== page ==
By Sgt. ED CUNNINGHAM - YANK Staff Writer - October 6, 1944

General Joseph W. Stilwell, the U.S. Army's newest four-star general, is as regular and down-to-earth as the scuffed GI shoes he wears when tramping through the Burma jungles.

Known among his men as Vinegar Joe or Uncle Joe, he is no glamour-boy general. He's a tough, frank Old Army man who hates Japs with unwavering intensity. One day during the Hukawng Valley campaign a frightened Jap prisoner tried to shake hands with him. Scorning the out-stretched hand, Gen. Stilwell snapped: "Not with you, you dirty bastard!"

In the field, where he prefers to be, Stilwell is no collar-ad for what the well-dressed West Point man will wear this season. His usual uniform is a mud-stained field jacket with no rank insignia, ordinary GI pants and leggings, topped off with either a battered felt Infantry campaign hat or a Chinese army cap.

What goes for Gen. Stilwell goes for his men. They wear clothes best adapted for jungle fighting, without fear of being eaten out by some very GI superior. Uncle Joe justified such departures from military custom with a typical Stilwell explanation: "We're out to win battles, not dress parades."

More than once Gen. Stilwell has been hailed as "Hey Mac!" by a private who failed to recognize him without his stars. The general recalls with relish the time he was returning from Brig. Gen. Frank D. Merrill's bivouac four miles off the Ledo Road. A pack-mule company of Merrill's Marauders, moving up, forced Gen. Stilwell's jeep to the side of the narrow jungle trail. The general, inelegantly garbed in a Chinese cap without insignia and with a carbine between his knees, was spotted by a GI, who turned around and shouted back to his companions: "Hey look! Duck hunters!"

Another Marauder approached Stilwell's jeep, rested his carbine on the fender and asked: "How far is it to the bivouac area?" "About four miles," Stilwell replied. "Holy hell!" the GI hollered. "Couldn't they build the damn thing a little closer to the road? What's the use of having a road if we can't use it?" Stilwell smiled and, turning to his aide, observed with obvious pride: "These guys are really tough."

Despite his 61 years, Gen. Stilwell is the walkingest general in the U.S. Army. Since last Christmas, when he arrived in Burma to direct the Chinese troops there, he has made almost daily trips to forward positions. Most of those trips are on foot because the narrow jungle trails stymie even jeeps. Uncle Joe sets the pace on all hikes. He keeps to a steady 105-steps-a-minute stride with a 10-minute break each hour.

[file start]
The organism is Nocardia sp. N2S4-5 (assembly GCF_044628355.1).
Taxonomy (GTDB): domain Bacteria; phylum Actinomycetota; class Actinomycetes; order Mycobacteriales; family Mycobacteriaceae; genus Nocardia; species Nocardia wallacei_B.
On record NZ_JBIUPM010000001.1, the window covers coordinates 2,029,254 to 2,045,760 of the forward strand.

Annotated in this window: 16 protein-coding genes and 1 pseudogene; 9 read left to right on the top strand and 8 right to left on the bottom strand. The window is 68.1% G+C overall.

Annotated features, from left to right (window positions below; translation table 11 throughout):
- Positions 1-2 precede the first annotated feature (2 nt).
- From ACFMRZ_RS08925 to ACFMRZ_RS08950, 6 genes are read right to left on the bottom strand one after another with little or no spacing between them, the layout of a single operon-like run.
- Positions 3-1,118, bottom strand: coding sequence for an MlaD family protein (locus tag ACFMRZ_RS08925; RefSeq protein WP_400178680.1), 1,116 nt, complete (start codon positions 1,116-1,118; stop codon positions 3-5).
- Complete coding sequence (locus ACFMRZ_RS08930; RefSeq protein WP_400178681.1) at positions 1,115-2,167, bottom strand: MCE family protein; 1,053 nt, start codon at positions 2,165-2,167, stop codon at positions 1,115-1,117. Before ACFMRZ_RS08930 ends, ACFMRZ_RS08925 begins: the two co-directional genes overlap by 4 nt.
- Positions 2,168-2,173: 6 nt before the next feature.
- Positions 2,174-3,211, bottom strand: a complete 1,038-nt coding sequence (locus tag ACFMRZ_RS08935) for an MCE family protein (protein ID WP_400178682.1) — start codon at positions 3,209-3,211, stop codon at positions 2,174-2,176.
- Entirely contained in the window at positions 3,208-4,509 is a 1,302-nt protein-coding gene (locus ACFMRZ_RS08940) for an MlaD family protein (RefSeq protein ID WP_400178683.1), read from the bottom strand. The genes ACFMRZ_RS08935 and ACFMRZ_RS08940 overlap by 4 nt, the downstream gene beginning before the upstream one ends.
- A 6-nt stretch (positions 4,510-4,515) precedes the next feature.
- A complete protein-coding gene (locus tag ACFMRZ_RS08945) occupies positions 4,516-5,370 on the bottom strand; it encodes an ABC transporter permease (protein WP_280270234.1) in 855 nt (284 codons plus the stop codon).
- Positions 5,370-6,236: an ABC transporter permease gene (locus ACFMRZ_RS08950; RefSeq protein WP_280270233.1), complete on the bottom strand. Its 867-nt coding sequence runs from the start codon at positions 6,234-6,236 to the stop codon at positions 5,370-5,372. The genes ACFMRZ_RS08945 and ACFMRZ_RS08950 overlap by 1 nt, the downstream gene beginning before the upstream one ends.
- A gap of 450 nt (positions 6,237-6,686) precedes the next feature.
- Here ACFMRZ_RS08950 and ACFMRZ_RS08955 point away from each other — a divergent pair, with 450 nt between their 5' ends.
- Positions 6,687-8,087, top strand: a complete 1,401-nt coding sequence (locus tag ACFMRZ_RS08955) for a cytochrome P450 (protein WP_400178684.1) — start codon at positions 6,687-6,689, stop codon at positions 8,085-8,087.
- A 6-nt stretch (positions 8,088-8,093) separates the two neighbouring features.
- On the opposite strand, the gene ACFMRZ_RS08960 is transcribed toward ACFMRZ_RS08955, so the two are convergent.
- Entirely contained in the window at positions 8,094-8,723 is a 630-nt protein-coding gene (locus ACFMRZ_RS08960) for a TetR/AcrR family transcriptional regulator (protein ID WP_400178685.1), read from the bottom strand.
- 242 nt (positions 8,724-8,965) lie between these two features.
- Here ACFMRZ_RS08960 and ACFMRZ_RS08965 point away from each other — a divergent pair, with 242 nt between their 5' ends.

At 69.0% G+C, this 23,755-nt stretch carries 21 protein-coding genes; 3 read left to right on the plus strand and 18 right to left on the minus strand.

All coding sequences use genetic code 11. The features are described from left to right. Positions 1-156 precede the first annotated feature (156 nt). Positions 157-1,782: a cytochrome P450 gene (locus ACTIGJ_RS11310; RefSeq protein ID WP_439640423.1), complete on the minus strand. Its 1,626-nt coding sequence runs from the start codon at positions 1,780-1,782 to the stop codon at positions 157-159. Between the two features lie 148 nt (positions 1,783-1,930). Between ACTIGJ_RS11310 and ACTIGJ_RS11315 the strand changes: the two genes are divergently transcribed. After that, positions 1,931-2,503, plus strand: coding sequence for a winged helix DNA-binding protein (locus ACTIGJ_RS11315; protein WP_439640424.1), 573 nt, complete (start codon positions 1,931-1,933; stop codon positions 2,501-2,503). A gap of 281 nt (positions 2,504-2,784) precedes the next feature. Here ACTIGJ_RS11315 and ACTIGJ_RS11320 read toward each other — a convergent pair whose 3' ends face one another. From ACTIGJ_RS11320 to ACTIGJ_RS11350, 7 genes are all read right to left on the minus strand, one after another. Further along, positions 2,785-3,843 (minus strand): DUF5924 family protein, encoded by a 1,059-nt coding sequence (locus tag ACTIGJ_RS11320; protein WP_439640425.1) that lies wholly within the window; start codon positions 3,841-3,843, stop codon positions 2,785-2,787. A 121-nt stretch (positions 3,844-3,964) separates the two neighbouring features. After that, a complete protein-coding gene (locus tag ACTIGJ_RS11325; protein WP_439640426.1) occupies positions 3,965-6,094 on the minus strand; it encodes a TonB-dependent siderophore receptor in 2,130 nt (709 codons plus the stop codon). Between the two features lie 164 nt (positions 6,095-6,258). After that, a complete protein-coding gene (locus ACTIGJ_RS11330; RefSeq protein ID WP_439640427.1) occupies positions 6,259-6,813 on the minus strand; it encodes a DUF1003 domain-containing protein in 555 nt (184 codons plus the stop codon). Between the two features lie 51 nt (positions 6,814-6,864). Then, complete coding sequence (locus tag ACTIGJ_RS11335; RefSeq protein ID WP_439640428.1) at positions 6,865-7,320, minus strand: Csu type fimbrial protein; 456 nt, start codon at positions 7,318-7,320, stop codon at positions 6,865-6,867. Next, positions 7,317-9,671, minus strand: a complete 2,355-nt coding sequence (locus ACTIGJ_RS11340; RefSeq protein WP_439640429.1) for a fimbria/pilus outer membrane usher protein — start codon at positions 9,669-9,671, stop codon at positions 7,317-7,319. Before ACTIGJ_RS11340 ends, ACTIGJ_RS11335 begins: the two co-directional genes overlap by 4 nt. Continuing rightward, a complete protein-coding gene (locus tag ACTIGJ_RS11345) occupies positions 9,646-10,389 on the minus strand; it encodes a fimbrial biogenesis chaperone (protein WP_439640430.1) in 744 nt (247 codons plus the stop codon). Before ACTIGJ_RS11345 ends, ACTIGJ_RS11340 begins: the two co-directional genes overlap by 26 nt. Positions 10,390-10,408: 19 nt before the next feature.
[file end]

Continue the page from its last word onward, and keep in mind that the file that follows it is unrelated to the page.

On many of his trips to the front, Gen. Stilwell spends the night with U.S. liaison troops who work with the Chinese. He stretches his jungle hammock between two trees and sleeps there with his clothes on, just as his soldiers must do to ward off the clammy moisture of the Burma night. He often joins in the bull sessions with corporals and privates as they brew a nightcap of GI coffee over a bamboo-kindled fire. If his men have any complaints, they lay then directly before Uncle Joe.

One night up front, a corporal with blunt GI vigor assailed censorship of mail. "Why is it general," he asked, "that we can't mention we're in Burma when we write letters home? Guys can say they're in India or China but we can't say we're in Burma." "We'll see what we can do about it," the general promised.

The next day he radioed the chief censor's office in New Delhi inquiring why letters could not be marked "somewhere in Burma." When no plausible objection was offered, Stilwell ordered that the Burma dateline could be used from then on. However, one mail censor - a scissors-happy second louey - arbitrarily decided that "Burma" must still not be used in letters. The GIs kicked again. Stilwell sent another radio to New Delhi. Two days later the shavetail was relieved of his censoring duties.